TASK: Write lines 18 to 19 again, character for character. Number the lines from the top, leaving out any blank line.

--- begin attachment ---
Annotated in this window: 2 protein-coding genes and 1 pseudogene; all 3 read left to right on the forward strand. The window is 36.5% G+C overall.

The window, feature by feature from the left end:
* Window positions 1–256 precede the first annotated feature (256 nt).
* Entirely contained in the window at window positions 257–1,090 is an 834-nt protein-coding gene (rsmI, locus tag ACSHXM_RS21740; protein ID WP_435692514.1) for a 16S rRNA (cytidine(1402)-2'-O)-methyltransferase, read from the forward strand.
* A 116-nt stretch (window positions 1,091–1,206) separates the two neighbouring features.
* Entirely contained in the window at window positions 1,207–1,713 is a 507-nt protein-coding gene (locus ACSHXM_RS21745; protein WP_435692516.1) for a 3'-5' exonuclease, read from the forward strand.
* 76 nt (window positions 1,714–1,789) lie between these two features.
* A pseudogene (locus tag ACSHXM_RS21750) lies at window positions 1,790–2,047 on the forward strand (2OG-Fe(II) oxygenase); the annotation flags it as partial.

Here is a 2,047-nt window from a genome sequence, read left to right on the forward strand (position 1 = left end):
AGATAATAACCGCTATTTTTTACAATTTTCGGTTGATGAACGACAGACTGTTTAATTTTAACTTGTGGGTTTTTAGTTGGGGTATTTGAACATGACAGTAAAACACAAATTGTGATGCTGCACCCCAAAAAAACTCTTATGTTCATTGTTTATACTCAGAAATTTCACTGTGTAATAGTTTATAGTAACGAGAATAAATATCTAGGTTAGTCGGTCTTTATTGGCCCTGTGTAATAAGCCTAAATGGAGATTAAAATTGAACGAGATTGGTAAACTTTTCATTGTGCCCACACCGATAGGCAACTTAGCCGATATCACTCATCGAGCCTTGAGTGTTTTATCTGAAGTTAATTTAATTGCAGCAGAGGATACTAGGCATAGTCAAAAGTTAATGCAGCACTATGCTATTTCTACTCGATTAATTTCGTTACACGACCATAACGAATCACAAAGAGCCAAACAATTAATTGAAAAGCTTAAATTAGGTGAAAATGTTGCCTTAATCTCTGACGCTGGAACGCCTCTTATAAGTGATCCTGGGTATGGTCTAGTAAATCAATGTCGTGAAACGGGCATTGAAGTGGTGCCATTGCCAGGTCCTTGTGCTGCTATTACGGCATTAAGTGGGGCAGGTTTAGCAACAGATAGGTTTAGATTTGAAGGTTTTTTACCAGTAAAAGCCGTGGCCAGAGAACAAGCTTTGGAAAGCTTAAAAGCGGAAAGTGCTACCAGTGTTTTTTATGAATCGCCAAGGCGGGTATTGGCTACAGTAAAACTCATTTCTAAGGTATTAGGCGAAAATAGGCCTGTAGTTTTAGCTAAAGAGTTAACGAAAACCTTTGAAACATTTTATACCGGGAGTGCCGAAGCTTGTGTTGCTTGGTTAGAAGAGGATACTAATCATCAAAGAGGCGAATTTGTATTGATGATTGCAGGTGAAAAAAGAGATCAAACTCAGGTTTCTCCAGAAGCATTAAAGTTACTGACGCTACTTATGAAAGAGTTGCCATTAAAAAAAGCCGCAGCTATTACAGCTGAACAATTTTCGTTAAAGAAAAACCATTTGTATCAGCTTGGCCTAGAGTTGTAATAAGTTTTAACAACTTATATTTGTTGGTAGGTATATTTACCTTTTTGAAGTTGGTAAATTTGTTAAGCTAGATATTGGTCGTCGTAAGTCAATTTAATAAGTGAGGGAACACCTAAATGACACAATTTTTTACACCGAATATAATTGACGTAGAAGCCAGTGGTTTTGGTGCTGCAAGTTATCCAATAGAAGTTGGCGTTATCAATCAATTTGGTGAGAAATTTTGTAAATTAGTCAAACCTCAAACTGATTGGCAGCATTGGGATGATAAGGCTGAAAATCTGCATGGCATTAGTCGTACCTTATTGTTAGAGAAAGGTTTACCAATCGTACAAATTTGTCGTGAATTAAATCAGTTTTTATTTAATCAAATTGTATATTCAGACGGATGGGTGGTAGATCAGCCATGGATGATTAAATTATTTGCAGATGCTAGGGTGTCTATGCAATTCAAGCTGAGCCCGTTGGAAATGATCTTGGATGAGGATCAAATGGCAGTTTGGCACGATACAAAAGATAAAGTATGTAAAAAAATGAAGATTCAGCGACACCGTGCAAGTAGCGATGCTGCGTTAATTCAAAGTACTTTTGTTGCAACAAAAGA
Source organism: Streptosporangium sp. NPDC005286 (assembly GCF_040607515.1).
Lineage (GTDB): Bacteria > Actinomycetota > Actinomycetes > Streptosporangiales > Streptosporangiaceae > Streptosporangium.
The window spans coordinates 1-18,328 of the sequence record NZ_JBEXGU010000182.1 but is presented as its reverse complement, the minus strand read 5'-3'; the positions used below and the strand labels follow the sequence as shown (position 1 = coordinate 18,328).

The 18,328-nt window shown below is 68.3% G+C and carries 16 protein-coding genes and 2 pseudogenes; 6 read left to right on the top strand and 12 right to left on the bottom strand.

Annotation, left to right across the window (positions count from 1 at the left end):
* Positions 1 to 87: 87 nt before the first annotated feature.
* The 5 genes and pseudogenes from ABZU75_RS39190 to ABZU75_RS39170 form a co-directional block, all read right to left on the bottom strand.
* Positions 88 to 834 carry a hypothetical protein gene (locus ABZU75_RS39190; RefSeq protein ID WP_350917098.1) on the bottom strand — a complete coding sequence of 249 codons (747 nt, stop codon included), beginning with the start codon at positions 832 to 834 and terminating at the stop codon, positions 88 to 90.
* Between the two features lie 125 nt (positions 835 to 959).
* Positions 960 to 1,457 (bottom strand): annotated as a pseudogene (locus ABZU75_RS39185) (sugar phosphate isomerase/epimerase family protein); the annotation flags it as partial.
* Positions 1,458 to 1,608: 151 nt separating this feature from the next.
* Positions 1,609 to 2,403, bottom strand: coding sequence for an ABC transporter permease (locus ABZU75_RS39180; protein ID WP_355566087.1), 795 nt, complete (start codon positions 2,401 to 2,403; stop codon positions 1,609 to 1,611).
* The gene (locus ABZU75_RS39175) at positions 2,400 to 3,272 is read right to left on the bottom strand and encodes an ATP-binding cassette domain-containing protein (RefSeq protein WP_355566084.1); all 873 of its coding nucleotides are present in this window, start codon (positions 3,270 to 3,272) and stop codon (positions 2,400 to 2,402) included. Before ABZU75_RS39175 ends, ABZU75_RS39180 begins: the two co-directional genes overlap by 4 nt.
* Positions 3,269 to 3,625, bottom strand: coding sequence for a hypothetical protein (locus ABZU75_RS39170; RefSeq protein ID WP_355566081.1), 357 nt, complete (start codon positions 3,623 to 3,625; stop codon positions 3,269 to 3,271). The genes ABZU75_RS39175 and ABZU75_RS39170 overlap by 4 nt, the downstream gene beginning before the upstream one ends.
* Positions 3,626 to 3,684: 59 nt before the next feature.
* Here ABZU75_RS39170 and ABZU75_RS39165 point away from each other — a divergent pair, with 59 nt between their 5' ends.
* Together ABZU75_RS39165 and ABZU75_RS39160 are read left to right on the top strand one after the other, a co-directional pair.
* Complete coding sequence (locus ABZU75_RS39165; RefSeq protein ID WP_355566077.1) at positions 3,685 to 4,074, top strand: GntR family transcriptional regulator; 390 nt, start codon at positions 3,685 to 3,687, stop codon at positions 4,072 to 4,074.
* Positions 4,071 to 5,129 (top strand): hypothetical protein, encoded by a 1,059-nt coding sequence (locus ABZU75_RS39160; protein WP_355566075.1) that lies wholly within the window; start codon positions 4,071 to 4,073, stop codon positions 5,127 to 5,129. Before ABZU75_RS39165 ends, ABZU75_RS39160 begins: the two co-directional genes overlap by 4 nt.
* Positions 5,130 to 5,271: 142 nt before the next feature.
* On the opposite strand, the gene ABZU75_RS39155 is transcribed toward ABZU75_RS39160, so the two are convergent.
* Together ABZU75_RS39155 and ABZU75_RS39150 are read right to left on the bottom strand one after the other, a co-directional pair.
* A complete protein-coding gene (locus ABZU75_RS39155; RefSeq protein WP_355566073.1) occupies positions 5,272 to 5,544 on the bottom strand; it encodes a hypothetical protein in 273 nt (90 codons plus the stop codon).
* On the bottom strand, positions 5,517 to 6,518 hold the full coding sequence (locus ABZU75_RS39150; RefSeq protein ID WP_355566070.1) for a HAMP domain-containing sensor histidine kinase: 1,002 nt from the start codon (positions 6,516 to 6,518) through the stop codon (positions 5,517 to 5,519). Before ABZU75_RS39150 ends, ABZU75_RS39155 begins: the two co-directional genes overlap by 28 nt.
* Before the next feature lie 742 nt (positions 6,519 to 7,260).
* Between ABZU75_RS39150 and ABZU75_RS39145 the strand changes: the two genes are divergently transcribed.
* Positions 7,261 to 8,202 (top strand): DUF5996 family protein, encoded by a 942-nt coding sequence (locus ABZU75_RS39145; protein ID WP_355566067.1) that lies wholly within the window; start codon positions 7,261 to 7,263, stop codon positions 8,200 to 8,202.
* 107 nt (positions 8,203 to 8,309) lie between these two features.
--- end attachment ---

* Positions 88 to 834 carry a hypothetical protein gene (locus ABZU75_RS39190; RefSeq protein ID WP_350917098.1) on the bottom strand — a complete coding sequence of 249 codons (747 nt, stop codon included), beginning with the start codon at positions 832 to 834 and terminating at the stop codon, positions 88 to 90.
* Between the two features lie 125 nt (positions 835 to 959).